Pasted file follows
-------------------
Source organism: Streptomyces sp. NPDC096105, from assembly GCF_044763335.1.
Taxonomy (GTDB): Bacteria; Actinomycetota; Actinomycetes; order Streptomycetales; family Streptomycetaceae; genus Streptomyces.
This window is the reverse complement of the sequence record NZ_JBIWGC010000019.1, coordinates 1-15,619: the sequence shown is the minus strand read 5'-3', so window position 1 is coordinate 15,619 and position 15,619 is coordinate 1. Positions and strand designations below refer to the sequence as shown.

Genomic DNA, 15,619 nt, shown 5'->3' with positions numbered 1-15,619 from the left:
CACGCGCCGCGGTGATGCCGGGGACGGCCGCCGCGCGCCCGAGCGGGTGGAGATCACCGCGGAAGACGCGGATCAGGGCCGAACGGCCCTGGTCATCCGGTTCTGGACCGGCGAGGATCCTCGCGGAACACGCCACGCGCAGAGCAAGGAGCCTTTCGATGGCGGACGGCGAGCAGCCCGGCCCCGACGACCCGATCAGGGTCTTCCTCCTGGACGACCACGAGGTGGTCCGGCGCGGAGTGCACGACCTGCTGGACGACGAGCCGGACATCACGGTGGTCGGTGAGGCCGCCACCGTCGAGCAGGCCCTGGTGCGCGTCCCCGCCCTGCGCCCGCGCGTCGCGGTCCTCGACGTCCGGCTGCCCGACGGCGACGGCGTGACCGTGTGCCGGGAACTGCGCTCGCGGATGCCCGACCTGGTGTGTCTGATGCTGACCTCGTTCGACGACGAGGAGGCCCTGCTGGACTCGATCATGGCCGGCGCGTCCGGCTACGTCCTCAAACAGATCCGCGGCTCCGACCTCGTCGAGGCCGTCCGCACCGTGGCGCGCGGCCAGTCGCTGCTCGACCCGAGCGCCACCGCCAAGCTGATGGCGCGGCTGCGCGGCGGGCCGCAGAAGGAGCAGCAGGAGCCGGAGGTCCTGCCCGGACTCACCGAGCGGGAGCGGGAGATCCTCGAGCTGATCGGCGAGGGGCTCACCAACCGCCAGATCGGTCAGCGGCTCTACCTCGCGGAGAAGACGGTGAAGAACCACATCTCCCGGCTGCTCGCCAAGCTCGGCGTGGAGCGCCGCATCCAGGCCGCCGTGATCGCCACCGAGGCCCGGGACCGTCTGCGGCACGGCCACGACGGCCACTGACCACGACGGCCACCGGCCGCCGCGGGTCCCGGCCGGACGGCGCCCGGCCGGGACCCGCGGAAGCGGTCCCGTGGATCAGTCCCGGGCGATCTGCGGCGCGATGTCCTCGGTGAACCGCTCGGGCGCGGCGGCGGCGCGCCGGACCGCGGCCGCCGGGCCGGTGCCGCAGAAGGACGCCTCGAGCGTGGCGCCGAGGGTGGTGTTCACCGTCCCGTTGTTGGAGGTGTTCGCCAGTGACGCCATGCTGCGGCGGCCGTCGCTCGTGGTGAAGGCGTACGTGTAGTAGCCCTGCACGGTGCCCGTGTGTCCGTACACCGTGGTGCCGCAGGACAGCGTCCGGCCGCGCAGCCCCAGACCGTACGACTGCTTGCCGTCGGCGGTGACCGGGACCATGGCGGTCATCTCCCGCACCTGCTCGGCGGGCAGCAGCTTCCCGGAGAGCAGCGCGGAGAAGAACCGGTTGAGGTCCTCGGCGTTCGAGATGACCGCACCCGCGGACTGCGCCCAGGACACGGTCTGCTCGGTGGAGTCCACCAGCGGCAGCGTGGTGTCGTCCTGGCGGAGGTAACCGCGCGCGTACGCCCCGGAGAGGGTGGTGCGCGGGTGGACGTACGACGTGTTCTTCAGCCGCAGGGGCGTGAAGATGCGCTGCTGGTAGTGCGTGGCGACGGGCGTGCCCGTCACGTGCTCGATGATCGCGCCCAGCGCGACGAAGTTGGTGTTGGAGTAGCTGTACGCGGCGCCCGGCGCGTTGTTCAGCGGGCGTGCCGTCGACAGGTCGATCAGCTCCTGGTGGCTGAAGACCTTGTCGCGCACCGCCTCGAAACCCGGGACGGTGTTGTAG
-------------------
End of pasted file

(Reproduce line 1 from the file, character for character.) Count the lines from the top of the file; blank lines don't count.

Source organism: Streptomyces sp. NPDC096105, from assembly GCF_044763335.1.